Xavier ousts Huerter, Maryland

Kim Klement/USA TODAY Sports
Maryland guard Kevin Huerter of Clifton Park and Xavier guard Trevon Bluiett go after a loose ball in the first round of the NCAA Tournament Thursday at Amway Center. Huerter scored a team-high 19 points, but Xavier won 76-65.Kim Klement/USA TODAY Sports Maryland guard Kevin Huerter of Clifton Park and Xavier guard Trevon Bluiett go after a loose ball in the first round of the NCAA Tournament Thursday at Amway Center. Huerter scored a team-high 19 points, but Xavier won 76-65.

BY  Roman Stubbs
The Washington Post

ORLANDO, Fla. — The death rattle of the Maryland men’s basketball season came with less than 10 minutes remaining in a 76-65 loss to Xavier in the first round of the NCAA tournament Thursday night, with the Terrapins trudging through another one of their inexplicable second-half scoring droughts. This one wasn’t as long as some of the others, but it was the most painful. It lasted 5 minutes 33 seconds, spoiling a six-point lead and sending the Terrapins into the offseason wondering what their offensive identity ever was.

There were cruel chants from disgruntled fans on Thursday night, most of which were directed at Maryland coach Mark Turgeon. It was a deflating conclusion to a season that began 20-2, the best start in school history. It ended with losses in seven of the final 11 games.

There will be plenty of questions to answer for this team in the weeks to come, including if junior point guard Melo Trimble will hold off on the NBA draft and return for his senior season. He got a glimpse of just how powerful Maryland’s young core could be on Thursday night, with Shenendehowa graduate Kevin Huerter scoring a team-high 19 points and fellow freshman Justin Jackson adding 14. Trimble finished with 13, but fell quiet down the stretch as his team was outscored 41-29 in the final 20 minutes.

Xavier (22-13), which was led by Trevon Bluiett’s 21 points, will advance to face the winner of Florida State and Florida Gulf Coast in the second round on Saturday.

Maryland (24-9) had arrived here a day early both to escape a winter storm and hit the reset button after six losses in its previous 10 games, with some players spending parts of the week golfing and fishing in the Florida sun. But Turgeon had also prepared his team to flip the switch offensively as it prepared for just its second game in 12 days, building more scrimmage time into his practices to help simulate game situations for every man in his rotation.

It had a little effect early on Thursday night. Maryland endured two scoring droughts of more than three minutes in the first half, beginning the game shooting just 3 for 13 from the field, including 1 for 8 from the three-point line. It was reminiscent of the droughts that had plagued this team during its six losses over the final six weeks of the season.

Jackson had given his team an early lead with a vicious two-handed slam — he was also fouled in the act — and before he let go of the rim, he peered back at his bench. Even that couldn’t jolt the Terrapins to life through the first 12 minutes, as Xavier toggled between a zone defense and a man-to-man scheme to swarm Trimble at every turn.

But while Maryland’s offensive problems reared its head in an ugly and familiar fashion through stretches — its problems against the zone, its lack of an interior scorer, the scoring droughts — the Terrapins once again proved to be a resilient bunch. Huerter and Jackson combined for 19 points in the first half to help pull their team within striking distance, and Trimble finished a layup after a steal in the final minute of the first half to give his team a 36-35 lead at the break.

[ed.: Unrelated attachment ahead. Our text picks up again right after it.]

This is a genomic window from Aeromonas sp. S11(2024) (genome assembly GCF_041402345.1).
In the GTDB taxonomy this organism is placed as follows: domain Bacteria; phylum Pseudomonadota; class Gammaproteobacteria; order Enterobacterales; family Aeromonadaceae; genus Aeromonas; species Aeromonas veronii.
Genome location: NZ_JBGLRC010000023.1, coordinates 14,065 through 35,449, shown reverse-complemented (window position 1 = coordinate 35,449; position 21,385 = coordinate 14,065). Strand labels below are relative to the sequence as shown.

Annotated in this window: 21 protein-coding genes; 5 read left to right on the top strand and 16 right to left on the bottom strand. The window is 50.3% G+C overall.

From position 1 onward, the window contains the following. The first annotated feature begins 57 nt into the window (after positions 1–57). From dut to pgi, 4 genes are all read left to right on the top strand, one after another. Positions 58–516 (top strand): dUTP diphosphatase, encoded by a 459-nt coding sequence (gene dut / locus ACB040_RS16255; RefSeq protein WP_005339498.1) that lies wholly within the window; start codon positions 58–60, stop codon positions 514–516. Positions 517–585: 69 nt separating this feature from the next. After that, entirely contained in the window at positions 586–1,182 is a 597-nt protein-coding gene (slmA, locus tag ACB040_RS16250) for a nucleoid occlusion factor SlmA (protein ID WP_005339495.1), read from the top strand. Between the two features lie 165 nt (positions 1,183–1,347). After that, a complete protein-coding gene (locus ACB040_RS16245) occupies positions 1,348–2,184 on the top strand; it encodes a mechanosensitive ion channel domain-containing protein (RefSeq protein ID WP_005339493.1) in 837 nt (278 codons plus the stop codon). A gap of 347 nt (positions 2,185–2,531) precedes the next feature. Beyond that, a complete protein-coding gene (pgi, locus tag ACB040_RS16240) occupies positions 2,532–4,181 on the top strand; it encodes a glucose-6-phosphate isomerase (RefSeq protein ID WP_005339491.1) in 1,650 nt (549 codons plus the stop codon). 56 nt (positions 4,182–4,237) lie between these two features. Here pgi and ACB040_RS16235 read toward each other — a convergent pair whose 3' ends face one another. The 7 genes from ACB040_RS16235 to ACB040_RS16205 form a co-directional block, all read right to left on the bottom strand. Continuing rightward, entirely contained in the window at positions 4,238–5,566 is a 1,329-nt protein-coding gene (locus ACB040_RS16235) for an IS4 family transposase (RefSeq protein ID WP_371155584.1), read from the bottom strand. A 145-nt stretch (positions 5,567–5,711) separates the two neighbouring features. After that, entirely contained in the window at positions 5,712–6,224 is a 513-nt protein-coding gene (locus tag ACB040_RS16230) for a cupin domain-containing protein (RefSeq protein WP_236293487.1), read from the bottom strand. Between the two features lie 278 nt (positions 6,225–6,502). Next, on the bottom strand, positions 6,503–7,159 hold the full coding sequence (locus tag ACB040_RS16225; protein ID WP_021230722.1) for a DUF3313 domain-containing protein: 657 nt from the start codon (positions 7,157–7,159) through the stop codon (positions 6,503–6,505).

Maryland began the second half much like it did a week ago against Northwestern in the Big Ten tournament quarterfinals — with more offensive pop, enough to take control of a 46-40 lead on consecutive layups from Trimble and freshman Anthony Cowan Jr. Like that loss to the Wildcats at Verizon Center, when the Terrapins blew a 10-point lead – or in any of their four conference losses at home — they struggled to find an offensive identity down the stretch.

Even as Maryland was utterly controlled on the boards 34-24, it found ways to compensate with its smaller lineup in other areas. It used the 7-foot-3 wingspan of Jackson to shadow Bluiett, the guard who entered the night as the Big East’s third-highest scorer (18.1) but had just one field goal in the first half.

Bluiett heated up in the second half, however, which included back-to-back three-pointers to give Xavier a 55-50 lead with 10:43 remaining. That came after Xavier Coach Chris Mack had thrown a 1-3-1 zone at Maryland out of a timeout, forcing an empty possession. After another timeout by Turgeon, Mack switched back to a man-to-man look. That led to another missed layup by Jackson, who looked perplexed as his team began to unravel.

Maryland’s scoring drought of 5:33 was compounded by the streaky shooting of Bluiett and sophomore forward Kaiser Gates, who nailed a corner three-pointer to give his team a 61-50 lead with just more than nine minutes remaining. After Bluiett scored an uncontested layup to push the lead back to 11, Huerter responded with a deep three-pointer with 6:33 left.

Maryland still had a chance after Xavier guard J.P. Macura missed three straight free throws, but Macura responded by picking Cowan for a steal and a layup. Jackson committed a turnover after Mack went back to the zone on the next possession.